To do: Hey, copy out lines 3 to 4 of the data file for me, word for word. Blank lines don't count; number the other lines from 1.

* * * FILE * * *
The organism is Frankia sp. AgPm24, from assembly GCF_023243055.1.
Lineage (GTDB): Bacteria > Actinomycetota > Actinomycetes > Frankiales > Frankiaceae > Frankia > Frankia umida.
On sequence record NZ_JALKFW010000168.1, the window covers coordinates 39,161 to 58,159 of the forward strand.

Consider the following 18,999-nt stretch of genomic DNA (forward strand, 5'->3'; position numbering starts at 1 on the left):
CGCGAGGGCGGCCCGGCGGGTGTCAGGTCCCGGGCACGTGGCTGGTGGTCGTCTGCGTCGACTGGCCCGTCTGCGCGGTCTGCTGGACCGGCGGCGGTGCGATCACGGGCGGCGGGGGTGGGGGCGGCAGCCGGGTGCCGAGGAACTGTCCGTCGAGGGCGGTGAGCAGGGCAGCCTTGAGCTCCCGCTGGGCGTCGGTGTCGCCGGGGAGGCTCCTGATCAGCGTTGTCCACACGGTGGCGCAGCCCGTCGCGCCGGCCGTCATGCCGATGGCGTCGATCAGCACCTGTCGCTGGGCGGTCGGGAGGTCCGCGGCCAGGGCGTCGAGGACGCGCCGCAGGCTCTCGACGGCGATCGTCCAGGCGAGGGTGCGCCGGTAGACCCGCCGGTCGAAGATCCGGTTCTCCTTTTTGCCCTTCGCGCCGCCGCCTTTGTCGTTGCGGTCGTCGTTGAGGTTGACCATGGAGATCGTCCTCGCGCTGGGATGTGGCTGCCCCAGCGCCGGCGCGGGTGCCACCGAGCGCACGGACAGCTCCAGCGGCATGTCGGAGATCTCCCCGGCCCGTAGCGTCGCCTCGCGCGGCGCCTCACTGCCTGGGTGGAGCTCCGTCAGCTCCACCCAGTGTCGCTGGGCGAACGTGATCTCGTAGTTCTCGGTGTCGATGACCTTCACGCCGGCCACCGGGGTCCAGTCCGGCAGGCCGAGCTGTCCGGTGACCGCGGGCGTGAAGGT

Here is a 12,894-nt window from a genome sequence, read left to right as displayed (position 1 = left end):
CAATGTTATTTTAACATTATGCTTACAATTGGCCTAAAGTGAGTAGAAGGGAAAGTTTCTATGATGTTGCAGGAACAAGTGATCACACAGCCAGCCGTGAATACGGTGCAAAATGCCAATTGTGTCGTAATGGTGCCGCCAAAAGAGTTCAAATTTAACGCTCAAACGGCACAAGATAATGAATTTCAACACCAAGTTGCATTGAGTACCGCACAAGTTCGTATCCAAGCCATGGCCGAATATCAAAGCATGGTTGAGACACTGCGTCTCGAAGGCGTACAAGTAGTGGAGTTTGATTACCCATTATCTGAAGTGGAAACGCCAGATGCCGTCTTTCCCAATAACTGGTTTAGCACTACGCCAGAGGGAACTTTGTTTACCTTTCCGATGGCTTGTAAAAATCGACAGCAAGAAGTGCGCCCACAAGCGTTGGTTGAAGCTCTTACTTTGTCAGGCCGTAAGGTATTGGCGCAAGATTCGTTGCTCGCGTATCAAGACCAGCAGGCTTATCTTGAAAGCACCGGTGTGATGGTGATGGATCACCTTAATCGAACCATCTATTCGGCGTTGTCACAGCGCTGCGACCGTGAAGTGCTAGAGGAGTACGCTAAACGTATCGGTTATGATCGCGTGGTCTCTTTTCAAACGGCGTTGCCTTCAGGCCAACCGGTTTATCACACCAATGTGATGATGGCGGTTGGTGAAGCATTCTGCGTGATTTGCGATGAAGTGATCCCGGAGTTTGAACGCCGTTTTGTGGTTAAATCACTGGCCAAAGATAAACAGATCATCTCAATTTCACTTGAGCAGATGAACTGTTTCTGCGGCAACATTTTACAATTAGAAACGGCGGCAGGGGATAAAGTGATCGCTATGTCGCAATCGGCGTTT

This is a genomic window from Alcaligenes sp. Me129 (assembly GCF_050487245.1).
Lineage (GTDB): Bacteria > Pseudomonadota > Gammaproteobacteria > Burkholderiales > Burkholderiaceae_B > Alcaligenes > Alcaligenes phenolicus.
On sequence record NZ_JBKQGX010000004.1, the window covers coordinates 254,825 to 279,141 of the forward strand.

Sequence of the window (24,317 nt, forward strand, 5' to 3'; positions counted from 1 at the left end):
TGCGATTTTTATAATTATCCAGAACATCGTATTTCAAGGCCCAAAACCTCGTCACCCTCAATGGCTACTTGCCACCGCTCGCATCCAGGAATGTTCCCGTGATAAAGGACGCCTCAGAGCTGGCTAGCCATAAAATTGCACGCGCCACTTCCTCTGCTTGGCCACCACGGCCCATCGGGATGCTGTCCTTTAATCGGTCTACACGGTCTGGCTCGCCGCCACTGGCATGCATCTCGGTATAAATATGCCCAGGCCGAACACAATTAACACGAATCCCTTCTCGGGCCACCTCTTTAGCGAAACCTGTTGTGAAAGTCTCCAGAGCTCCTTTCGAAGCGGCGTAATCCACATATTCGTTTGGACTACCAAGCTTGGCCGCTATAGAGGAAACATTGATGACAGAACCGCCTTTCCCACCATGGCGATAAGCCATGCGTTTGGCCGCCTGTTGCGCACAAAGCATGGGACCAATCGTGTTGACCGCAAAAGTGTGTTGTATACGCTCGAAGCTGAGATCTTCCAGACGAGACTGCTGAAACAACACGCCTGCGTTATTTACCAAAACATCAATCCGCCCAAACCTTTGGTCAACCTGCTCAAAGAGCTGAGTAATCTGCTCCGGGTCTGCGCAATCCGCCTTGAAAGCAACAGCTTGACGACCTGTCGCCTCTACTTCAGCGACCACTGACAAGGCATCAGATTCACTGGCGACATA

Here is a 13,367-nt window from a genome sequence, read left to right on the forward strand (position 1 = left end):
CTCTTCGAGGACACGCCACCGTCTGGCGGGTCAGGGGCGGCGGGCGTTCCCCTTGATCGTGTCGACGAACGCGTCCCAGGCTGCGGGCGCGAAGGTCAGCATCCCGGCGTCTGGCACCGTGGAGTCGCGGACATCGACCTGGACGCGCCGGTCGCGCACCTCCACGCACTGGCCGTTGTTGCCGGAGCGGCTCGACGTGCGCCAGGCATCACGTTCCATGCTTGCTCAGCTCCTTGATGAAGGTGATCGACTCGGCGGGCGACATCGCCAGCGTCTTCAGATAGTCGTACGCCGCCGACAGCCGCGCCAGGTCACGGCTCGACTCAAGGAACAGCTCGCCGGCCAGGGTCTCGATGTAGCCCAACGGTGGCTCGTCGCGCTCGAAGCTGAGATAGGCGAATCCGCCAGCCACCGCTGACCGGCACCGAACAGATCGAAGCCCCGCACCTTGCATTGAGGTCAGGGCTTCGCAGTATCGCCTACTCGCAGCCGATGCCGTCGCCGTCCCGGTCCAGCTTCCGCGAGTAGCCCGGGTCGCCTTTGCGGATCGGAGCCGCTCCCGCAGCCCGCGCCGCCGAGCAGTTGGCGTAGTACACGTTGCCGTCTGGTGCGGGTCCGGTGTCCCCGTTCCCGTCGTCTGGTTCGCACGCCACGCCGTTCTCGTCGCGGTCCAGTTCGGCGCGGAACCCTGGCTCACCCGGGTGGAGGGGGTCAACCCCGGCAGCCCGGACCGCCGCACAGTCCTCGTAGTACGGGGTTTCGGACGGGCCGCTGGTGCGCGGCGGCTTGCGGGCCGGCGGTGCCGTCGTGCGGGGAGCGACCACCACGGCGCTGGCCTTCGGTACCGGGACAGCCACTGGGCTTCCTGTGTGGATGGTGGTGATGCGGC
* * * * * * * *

On sequence record NZ_JALKFW010000168.1, the window covers coordinates 39,161 to 58,159 of the forward strand.

Consider the following 18,999-nt stretch of genomic DNA (forward strand, 5'->3'; position numbering starts at 1 on the left):